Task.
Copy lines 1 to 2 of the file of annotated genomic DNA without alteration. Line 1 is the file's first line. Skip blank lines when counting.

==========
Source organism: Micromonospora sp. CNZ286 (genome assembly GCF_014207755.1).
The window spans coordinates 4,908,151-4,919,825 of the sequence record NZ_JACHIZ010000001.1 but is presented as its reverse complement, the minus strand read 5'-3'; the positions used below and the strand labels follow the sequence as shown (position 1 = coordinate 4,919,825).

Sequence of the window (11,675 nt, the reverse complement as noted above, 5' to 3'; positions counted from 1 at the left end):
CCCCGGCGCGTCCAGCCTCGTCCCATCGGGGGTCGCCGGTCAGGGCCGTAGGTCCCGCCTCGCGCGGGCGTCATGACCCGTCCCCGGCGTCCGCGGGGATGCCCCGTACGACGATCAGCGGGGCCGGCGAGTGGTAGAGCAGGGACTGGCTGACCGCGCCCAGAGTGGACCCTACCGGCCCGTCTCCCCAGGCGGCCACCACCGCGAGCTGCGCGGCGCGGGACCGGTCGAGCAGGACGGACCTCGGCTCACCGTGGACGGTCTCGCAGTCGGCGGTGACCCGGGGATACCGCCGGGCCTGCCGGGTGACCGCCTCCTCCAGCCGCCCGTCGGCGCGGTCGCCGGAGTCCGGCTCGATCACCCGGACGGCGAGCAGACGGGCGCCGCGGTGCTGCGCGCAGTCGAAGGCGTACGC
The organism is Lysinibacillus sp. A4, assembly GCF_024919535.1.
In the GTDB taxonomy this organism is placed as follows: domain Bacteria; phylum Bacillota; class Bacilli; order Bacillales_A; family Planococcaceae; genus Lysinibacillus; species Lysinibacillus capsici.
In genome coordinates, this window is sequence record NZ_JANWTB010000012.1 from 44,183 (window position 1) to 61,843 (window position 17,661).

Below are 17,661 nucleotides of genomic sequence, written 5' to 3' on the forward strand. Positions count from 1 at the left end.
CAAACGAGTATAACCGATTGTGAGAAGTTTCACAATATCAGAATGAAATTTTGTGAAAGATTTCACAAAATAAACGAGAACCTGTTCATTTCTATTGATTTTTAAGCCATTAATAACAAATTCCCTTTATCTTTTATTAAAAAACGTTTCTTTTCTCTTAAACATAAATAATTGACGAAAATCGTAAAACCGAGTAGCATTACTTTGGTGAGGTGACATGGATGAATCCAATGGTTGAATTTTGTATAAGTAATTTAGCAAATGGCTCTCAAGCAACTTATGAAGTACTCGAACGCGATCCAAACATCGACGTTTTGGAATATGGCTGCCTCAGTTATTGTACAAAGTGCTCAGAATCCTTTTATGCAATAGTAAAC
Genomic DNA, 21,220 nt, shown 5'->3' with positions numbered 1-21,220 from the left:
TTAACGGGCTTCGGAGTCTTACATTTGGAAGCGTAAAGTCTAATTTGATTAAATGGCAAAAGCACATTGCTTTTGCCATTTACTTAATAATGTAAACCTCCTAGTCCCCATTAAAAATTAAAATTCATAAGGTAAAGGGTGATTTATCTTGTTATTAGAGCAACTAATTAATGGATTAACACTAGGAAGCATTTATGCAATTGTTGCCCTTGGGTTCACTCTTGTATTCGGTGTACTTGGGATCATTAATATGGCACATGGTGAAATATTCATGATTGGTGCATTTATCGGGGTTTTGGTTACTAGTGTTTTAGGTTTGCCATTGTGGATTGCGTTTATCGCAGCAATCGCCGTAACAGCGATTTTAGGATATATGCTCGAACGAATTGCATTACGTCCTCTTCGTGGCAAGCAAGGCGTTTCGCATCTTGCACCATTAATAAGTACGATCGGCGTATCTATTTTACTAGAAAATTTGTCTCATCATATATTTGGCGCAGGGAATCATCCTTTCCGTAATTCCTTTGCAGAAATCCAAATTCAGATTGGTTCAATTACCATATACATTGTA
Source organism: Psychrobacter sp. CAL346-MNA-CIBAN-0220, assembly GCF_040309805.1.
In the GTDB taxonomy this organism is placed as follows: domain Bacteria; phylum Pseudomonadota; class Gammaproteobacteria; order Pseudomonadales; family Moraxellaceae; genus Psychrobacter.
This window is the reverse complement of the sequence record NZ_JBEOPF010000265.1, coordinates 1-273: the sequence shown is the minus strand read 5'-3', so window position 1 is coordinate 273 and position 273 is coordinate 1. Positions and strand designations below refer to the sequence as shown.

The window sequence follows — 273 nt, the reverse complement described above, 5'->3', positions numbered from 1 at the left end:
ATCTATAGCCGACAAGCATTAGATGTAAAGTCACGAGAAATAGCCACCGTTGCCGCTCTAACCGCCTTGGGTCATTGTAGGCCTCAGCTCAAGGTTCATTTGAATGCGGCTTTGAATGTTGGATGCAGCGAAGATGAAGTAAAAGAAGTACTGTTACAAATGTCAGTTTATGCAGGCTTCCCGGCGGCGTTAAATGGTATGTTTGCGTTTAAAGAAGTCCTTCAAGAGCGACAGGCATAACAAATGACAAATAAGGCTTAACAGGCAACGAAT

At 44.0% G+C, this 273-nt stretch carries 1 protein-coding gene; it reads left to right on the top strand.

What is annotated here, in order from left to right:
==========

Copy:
Source organism: Micromonospora sp. CNZ286 (genome assembly GCF_014207755.1).
The window spans coordinates 4,908,151-4,919,825 of the sequence record NZ_JACHIZ010000001.1 but is presented as its reverse complement, the minus strand read 5'-3'; the positions used below and the strand labels follow the sequence as shown (position 1 = coordinate 4,919,825).